These two photos were shot on a cloudy day. The one on the left is auto white balance, the one on the right is set to "cloudy" for white balance. Notice the flat, blue tone to the one on the left and the more accurate, less flat tones to the photo on the right.
So what is white balance? It takes care of that yellow color your photos get when shooting indoors under tungsten (regular) light bulbs, and gets rid of the flat, blue tone when shooting on a cloudy day. You see, different forms of light give off different color casts (or temperature as photographers like to say). Tungsten gives off yellow casts, fluorescent gives off green casts, and cloudy skies create a grey/blue cast. Our eyes are really good at filtering out the warmth (yellow/orange) and coolness (blue/green) of light to make white appear white. The camera, however, is not as smart as our eye/brain connection and is not as good at filtering out color temperature. Sometimes we have to tell the camera how warm or cool our lighting situation is.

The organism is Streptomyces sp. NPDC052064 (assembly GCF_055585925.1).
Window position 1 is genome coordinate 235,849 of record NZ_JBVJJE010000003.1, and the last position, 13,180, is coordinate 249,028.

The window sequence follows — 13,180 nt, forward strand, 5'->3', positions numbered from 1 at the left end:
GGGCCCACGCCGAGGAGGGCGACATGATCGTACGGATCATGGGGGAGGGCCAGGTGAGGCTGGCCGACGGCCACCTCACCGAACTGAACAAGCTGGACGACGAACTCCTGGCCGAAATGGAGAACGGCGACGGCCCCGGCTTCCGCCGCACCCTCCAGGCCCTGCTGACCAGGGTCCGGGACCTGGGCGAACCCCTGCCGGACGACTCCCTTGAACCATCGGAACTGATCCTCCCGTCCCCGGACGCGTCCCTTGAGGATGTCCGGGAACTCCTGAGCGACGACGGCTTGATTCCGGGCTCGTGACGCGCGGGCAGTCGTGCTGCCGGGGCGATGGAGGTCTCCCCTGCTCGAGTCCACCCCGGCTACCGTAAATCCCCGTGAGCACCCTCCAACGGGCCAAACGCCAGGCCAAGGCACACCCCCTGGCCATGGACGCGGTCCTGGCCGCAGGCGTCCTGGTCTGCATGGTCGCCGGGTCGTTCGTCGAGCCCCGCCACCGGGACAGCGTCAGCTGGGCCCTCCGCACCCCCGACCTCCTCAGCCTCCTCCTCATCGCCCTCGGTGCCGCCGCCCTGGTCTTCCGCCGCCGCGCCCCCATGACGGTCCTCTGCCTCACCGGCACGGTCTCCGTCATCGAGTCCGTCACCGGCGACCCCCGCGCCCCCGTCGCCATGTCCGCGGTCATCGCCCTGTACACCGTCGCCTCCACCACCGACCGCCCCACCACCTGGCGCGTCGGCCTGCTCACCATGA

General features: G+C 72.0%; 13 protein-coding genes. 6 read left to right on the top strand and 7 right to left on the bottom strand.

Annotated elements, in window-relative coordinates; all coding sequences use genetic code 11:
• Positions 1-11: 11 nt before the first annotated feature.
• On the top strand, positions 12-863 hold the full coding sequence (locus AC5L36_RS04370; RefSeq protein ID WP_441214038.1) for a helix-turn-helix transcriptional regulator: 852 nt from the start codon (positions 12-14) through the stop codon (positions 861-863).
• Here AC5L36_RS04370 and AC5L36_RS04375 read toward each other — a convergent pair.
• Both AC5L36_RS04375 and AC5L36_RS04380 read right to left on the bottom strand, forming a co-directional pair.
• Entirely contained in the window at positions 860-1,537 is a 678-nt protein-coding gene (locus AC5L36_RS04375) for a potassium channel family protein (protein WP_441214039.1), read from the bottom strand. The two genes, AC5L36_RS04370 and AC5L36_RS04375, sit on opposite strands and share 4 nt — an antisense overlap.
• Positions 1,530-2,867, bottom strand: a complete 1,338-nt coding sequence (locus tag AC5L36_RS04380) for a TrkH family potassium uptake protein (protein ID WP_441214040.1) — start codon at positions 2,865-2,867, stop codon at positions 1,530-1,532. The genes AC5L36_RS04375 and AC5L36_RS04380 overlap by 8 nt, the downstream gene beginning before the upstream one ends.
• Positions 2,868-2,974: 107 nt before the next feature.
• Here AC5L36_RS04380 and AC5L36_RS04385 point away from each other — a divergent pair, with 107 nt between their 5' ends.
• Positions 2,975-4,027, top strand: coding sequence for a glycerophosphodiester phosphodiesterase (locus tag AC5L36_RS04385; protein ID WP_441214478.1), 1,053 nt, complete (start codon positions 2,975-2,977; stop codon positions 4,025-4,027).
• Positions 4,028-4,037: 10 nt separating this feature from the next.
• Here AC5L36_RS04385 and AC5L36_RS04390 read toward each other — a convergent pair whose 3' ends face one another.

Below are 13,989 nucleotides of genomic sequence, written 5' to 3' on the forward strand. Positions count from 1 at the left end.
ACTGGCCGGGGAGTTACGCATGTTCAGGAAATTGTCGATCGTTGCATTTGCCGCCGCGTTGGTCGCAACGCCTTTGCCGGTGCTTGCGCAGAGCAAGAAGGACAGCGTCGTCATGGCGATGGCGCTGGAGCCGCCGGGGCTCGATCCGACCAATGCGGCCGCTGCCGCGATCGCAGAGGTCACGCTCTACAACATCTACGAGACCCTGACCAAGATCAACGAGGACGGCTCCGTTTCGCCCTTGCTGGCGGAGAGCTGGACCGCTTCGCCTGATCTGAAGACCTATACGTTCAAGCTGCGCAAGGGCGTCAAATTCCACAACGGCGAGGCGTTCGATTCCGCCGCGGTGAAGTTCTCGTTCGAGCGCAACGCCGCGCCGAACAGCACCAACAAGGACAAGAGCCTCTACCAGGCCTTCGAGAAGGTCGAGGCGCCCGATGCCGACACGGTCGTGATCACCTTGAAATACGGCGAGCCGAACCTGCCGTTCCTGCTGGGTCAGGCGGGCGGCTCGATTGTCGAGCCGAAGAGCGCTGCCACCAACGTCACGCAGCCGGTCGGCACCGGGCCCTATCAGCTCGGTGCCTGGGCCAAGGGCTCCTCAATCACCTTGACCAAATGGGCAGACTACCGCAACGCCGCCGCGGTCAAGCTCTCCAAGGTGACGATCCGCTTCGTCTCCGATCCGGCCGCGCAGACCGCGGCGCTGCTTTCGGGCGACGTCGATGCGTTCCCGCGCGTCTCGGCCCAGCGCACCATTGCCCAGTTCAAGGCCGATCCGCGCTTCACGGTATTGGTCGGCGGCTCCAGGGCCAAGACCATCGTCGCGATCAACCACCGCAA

These two photos were shot in tungsten lighting. The one on the right is auto white balance, the one on the left is set to "tungsten" white balance. The overall yellow color cast is gone in the photo on the right.
This is where on camera white balance comes into play. When you set the white balance it tells the camera to compensate for the color temperature of your surroundings. Sure, you could easily (or not so easily depending on your software) correct the white balance with post process photo editing but why not try to get it right SOOC and save yourself a step in editing.
Photo on the right taken with auto white balance. The middle photo demonstrates using a white piece of paper to set custom white balance with the result of the custom white balance being the photo on the left. (Excuse the blurry middle photo. I don't know what happened to my focus!)
If you have a higher end point and shoot or a DSLR camera you'll have the option for custom white balance. This is for those times when your camera won't get the lighting right no matter which setting you choose. Simply use a white piece of paper to tell the camera what white should look like in your lighting situation and the camera figures it out from there! Super simple!
Do you use the white balance in your camera?